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by Euro Reporter
2012-04-17 08:08:05
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Elections in May will not solve the country’s many crises nor heal disunity

Like most Greek tragedies, the current political and economic crisis playing out in Greece today is not likely to have a happy ending. On Wednesday, the country’s technocratic leader, Lucas Papademos, dissolved Parliament and called snap elections, which will be held May 6. Papademos was appointed as caretaker of Greece in November when his predecessor, George Papandreou, resigned under pressure. In his five months in office, Papademos has passed unpopular austerity measures to qualify for European Union bailouts that have been met with an exodus of Greeks from the country, violent protests, and even a public suicide when retired pharmacist Dimitris Christoulas, 77, shot himself in the head in Athen’s Sytagma Square last week. According to the suicide note in his pocket, he was desperate because of his debts and Papademos-sponsored pension cuts.

The May election will not solve the country’s many and varied crises. In fact, many political analysts believe elections will mark the beginning of an intensely volatile period. The country’s two most popular political parties, the Pan Hellenic Socialist Movement (PASOK) and the New Democracy Party, which have led Greece for over a decade, are being edged out by older extremist parties and many new parties that have sprouted since the crisis began. Greece is in its fifth year of recession, and a poll on Thursday by Public Issue for Ekathimerini newspaper shows voters have little patience for the status quo. The young Independent Greeks Party, which was formed by a former New Democracy leader, is growing rapidly, polling at 11 percent. The Communist Party (KKE), Greece’s oldest political party, captured almost 12 percent in the poll, and the Coalition of the Radical Left (Syriza) won the support of 12.5 percent of Greeks polled. Meanwhile the former leaders are losing ground. New Democracy is polling at 19 percent and PASOK at just 14.5 percent.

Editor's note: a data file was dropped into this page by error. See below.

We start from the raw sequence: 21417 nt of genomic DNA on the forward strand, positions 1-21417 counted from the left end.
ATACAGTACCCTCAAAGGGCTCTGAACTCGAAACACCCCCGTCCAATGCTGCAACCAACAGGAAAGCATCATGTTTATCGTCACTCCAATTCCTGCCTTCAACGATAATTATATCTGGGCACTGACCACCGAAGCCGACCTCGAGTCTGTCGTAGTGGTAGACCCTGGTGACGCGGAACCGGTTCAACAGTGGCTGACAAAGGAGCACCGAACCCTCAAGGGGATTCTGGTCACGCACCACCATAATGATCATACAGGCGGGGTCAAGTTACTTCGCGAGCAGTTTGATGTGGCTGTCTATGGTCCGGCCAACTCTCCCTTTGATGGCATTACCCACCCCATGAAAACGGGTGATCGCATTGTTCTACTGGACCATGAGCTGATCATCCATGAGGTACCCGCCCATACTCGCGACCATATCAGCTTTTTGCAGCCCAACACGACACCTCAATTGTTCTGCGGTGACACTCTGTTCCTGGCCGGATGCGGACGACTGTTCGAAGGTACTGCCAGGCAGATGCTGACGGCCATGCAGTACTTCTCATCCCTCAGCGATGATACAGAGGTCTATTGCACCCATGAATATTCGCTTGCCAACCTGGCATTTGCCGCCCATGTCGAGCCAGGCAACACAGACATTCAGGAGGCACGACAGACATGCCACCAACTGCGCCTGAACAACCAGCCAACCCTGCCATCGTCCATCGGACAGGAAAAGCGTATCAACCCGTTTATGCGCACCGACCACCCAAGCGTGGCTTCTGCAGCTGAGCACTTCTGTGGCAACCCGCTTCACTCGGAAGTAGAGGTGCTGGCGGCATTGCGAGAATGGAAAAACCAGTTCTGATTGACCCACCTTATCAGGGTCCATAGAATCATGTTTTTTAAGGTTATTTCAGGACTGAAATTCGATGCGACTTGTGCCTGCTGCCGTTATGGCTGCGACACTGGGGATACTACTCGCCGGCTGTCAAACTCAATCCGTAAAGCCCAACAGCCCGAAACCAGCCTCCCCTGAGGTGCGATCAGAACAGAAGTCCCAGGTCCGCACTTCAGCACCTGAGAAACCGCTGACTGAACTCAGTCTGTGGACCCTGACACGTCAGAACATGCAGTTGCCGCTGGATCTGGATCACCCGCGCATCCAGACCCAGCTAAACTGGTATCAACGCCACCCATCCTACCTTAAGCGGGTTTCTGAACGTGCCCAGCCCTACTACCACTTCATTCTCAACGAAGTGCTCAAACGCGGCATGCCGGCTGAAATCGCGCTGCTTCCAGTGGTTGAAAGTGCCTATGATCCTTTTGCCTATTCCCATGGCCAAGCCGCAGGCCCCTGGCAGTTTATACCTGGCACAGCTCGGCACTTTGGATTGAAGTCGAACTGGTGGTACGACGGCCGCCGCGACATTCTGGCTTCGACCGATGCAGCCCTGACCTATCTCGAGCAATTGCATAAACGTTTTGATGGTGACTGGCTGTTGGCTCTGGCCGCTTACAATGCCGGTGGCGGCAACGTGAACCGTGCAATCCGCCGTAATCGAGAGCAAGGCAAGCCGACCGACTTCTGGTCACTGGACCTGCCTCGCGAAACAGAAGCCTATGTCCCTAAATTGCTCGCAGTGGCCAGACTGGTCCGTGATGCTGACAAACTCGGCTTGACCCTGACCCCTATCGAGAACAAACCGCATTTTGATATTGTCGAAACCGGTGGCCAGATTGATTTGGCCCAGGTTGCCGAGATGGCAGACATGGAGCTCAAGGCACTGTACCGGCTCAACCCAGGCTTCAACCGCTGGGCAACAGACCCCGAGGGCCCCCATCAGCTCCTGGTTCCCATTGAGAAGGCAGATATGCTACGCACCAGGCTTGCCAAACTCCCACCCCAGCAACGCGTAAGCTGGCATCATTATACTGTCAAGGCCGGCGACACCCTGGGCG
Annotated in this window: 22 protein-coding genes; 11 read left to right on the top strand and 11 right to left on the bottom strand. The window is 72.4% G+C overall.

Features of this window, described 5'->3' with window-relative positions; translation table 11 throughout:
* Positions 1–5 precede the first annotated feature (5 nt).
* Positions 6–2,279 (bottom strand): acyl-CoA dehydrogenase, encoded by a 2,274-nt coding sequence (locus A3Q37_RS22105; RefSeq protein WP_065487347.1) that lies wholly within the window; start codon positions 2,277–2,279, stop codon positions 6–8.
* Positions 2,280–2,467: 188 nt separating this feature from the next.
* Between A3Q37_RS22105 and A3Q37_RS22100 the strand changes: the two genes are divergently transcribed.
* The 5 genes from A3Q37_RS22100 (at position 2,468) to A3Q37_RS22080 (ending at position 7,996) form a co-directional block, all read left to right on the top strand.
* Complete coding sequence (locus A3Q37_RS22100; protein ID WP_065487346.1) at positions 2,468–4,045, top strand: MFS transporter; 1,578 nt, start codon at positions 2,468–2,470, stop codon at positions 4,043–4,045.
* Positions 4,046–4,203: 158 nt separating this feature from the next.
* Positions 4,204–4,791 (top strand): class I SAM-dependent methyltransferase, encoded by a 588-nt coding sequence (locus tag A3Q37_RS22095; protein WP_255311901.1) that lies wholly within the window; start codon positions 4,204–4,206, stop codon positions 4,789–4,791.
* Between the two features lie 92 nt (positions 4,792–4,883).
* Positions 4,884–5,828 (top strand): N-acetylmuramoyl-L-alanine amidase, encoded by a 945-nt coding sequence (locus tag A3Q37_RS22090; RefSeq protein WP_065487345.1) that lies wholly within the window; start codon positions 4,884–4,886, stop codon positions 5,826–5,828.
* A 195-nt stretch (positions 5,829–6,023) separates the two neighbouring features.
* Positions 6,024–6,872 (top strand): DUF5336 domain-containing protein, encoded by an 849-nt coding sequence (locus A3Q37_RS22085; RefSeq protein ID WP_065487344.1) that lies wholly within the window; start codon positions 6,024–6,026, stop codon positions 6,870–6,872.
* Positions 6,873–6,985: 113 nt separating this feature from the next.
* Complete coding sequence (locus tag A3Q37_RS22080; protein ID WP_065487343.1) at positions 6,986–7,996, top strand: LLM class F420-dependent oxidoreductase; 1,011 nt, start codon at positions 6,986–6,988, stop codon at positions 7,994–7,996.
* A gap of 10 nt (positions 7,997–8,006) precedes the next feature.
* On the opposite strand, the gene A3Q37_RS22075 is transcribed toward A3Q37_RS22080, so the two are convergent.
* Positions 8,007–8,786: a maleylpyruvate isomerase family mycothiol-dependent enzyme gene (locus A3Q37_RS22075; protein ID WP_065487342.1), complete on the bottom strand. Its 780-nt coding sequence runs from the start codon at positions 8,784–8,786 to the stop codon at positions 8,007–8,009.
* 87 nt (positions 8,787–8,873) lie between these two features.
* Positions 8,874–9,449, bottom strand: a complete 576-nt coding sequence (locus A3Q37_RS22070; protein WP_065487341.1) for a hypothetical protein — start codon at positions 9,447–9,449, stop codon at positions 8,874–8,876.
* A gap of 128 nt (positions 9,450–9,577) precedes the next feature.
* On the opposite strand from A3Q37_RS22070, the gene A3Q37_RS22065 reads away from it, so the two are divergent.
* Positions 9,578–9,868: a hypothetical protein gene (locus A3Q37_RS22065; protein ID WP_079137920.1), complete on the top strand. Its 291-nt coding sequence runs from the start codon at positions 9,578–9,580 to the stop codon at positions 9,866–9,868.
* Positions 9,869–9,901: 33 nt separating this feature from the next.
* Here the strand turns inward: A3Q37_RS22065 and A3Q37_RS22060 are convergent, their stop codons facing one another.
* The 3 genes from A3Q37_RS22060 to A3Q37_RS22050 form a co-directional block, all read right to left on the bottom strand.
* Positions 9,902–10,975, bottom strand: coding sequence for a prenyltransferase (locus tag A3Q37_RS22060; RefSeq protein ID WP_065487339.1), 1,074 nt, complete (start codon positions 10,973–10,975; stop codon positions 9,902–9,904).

“All polls indicate a political earthquake,” Janis Emmanouilidis, a senior policy analyst at the European Policy Center in Brussels told The Daily Beast. “Based on these polls, the Greek voters are heading toward a grand coalition, which makes sense from a politically logical point of view.” There are now 10 parties with a realistic chance of getting enough votes to share power, says Roman Gerodimos, founder of the Greek Politics Specialist Group. Because large coalitions can cause even more instability when party faithful end up bickering with each over fine points, Gerodimos predicts that some groups will start forming partnerships and making deals ahead of the May 6 date. “Right now we’ll see protracted noise as these parties put forth their leaders to fill the power vacuum,” he told The Daily Beast. “But because the smaller parties lack political legitimacy, there will be a lot of confusion for the voters unless there is a swift deal.” Gerodimos says that the snap elections were inevitable but that the country will suffer more by not waiting a little bit longer. “It will get worse before it gets better,” he says. “There is a brain drain, economic distress, and rather than moving in the right direction, campaigning leaders are unfocused and ineffective. Elections do have to take place, but the political system isn’t ready yet.”

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Bronze-age town on Greek island of Santorini to reopen 7 years after fatal roof collapse

Greece is reopening a major archaeological site on the tourist island of Santorini, which was closed for nearly seven years after a roof collapsed, killing a Welsh visitor. The culture ministry said in a statement that the bronze-age town at Akrotiri will open on Wednesday, following completion of a new roof that shelters the entire site of the excavation from the elements.

The town was one of the main urban centers in the Aegean until its destruction by a massive volcanic eruption in the 17th century B.C. It was buried under ash and pumice, which protected and preserved the buildings. Archaeologists have discovered four-story houses, remains of an advanced plumbing system and fine art and craftsmanship, including spectacular frescoes, vases and bronze vessels.